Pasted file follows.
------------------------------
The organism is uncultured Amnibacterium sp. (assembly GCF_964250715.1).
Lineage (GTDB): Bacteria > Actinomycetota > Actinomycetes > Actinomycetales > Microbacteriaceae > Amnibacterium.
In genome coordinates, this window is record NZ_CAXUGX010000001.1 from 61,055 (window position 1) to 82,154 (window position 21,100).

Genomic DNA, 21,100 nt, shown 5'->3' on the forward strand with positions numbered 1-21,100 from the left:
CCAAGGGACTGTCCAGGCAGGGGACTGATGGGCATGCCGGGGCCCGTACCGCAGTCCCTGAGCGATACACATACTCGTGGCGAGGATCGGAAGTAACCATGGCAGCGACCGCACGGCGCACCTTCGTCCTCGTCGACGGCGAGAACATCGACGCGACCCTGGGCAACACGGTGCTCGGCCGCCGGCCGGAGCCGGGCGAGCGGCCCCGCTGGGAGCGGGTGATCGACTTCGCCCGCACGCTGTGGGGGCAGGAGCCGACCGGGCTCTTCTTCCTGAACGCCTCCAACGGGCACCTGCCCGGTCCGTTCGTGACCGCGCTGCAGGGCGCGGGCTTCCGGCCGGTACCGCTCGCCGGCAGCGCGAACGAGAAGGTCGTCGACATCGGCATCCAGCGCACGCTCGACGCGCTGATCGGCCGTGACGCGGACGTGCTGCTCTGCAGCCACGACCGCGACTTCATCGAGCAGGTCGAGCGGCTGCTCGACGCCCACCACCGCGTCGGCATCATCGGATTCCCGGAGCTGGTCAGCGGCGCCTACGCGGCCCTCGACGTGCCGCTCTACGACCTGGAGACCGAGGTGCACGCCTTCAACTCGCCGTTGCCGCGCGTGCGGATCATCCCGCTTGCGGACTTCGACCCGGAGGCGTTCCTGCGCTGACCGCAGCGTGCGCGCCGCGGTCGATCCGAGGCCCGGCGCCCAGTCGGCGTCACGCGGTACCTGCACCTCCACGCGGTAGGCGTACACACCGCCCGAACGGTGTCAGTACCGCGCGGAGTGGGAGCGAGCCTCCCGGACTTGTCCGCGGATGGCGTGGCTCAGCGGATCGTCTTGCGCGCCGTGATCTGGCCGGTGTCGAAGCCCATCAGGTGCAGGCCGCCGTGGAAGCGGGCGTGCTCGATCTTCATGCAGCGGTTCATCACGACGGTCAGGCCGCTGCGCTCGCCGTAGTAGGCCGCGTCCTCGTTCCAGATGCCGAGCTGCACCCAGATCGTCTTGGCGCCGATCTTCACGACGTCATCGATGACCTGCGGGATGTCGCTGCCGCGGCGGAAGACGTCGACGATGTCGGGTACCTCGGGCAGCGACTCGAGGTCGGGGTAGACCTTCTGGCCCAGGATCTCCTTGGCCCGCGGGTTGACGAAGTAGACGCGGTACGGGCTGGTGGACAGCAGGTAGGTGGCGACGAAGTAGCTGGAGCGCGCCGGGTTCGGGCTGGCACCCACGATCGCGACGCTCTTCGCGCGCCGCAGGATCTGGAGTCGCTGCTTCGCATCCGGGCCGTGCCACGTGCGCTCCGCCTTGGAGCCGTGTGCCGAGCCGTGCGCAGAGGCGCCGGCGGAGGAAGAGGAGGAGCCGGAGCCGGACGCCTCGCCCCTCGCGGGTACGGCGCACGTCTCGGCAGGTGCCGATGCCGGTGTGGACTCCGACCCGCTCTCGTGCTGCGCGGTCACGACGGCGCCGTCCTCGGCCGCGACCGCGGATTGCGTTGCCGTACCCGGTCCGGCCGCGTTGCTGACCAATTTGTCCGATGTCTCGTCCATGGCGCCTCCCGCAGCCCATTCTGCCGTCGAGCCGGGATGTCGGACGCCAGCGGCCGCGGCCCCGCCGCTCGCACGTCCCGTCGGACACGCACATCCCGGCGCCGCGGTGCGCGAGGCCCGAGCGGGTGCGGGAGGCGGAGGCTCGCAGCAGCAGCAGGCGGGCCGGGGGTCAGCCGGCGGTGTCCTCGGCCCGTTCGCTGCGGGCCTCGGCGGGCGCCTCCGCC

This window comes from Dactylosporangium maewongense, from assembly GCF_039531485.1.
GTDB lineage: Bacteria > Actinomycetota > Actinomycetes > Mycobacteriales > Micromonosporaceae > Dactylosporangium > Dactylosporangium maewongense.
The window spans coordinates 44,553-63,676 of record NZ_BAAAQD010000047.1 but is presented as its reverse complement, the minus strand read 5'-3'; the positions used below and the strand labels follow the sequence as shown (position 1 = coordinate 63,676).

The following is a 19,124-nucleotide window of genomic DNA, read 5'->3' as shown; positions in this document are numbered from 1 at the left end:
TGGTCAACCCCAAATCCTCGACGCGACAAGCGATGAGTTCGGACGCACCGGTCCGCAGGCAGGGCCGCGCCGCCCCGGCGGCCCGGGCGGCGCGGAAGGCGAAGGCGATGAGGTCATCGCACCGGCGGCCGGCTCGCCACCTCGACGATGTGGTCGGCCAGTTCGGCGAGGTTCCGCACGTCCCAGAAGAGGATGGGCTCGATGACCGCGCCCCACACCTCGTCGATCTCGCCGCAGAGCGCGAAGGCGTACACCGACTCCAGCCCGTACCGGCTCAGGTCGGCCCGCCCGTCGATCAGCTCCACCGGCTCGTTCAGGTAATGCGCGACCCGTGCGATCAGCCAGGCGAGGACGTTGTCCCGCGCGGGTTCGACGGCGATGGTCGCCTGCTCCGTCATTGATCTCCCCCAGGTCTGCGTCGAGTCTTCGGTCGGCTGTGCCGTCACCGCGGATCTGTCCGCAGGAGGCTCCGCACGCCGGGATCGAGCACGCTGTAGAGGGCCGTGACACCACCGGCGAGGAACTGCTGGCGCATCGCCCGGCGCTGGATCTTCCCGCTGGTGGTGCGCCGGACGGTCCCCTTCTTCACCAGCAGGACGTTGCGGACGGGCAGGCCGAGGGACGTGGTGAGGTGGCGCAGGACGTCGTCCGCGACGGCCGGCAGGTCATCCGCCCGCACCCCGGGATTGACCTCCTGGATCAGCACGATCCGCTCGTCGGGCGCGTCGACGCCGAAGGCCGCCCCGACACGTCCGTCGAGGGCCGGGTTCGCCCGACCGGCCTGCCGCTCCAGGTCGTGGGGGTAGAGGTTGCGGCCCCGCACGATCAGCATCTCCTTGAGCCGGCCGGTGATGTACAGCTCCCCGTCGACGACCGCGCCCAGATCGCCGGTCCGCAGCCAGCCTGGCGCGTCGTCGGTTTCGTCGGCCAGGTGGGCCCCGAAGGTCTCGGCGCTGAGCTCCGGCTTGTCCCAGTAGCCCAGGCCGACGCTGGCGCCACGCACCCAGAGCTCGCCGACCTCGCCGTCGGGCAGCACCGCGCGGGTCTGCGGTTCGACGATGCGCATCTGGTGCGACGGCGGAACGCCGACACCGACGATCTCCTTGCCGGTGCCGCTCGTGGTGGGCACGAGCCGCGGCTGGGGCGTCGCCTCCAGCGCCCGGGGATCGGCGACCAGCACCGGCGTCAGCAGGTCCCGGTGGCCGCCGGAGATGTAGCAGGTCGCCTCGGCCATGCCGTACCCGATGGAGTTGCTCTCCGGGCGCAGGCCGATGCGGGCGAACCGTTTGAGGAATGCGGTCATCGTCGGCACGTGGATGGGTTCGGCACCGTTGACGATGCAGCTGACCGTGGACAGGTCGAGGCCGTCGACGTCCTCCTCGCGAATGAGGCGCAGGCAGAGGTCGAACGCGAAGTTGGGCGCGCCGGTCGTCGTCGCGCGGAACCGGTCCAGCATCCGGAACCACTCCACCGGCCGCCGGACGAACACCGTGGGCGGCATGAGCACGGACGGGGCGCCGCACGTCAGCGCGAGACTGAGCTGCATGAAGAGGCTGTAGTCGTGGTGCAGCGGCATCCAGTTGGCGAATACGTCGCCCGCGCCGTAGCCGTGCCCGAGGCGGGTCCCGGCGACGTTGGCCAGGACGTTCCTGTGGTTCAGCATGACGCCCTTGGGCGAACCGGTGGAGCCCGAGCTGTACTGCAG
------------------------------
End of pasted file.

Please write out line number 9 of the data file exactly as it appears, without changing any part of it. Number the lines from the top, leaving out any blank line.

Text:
The following is a 19,124-nucleotide window of genomic DNA, read 5'->3' as shown; positions in this document are numbered from 1 at the left end: